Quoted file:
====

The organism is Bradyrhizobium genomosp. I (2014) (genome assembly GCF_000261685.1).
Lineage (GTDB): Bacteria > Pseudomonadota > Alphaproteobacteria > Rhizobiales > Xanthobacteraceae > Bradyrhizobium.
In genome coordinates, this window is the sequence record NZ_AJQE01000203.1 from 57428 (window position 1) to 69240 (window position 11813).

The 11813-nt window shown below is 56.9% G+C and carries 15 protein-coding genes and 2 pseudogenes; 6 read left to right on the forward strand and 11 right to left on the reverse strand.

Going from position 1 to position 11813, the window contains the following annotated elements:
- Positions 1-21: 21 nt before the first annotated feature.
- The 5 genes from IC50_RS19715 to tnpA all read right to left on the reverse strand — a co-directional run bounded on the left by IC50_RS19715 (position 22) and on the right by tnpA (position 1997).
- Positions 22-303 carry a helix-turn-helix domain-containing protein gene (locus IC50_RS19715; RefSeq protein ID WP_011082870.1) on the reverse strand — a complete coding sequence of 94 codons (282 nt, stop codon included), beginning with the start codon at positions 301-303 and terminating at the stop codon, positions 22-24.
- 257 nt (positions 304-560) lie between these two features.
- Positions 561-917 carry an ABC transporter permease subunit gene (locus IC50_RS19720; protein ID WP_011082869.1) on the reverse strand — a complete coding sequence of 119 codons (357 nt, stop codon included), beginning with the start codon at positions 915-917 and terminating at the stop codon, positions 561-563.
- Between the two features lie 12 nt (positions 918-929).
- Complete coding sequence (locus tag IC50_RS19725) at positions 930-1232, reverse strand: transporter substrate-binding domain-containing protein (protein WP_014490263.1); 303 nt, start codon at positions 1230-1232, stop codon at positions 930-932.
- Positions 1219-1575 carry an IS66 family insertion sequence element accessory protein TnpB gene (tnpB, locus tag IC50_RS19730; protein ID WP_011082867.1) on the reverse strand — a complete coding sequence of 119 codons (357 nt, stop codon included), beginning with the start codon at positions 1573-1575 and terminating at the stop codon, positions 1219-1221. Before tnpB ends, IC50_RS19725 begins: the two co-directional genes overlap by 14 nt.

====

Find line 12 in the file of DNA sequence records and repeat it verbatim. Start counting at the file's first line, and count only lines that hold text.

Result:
- Complete coding sequence (locus tag IC50_RS19725) at positions 930-1232, reverse strand: transporter substrate-binding domain-containing protein (protein WP_014490263.1); 303 nt, start codon at positions 1230-1232, stop codon at positions 930-932.